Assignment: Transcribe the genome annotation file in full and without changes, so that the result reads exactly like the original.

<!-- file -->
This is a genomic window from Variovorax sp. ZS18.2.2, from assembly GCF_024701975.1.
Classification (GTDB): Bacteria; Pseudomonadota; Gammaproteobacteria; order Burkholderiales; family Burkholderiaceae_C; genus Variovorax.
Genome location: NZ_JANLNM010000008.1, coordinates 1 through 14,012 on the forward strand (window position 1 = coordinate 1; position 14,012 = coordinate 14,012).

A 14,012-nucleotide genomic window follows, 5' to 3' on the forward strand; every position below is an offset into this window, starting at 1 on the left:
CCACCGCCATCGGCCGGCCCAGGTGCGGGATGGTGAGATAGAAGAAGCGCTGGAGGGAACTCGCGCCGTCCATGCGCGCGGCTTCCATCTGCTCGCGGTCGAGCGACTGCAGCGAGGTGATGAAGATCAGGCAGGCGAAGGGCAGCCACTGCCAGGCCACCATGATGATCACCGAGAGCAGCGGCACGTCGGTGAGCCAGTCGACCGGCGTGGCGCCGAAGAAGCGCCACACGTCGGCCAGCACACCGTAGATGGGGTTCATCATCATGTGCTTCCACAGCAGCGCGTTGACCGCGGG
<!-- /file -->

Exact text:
This is a genomic window from Variovorax sp. ZS18.2.2, from assembly GCF_024701975.1.
Classification (GTDB): Bacteria; Pseudomonadota; Gammaproteobacteria; order Burkholderiales; family Burkholderiaceae_C; genus Variovorax.
Genome location: NZ_JANLNM010000008.1, coordinates 1 through 14,012 on the forward strand (window position 1 = coordinate 1; position 14,012 = coordinate 14,012).

A 14,012-nucleotide genomic window follows, 5' to 3' on the forward strand; every position below is an offset into this window, starting at 1 on the left:
CCACCGCCATCGGCCGGCCCAGGTGCGGGATGGTGAGATAGAAGAAGCGCTGGAGGGAACTCGCGCCGTCCATGCGCGCGGCTTCCATCTGCTCGCGGTCGAGCGACTGCAGCGAGGTGATGAAGATCAGGCAGGCGAAGGGCAGCCACTGCCAGGCCACCATGATGATCACCGAGAGCAGCGGCACGTCGGTGAGCCAGTCGACCGGCGTGGCGCCGAAGAAGCGCCACACGTCGGCCAGCACACCGTAGATGGGGTTCATCATCATGTGCTTCCACAGCAGCGCGTTGACCGCGGG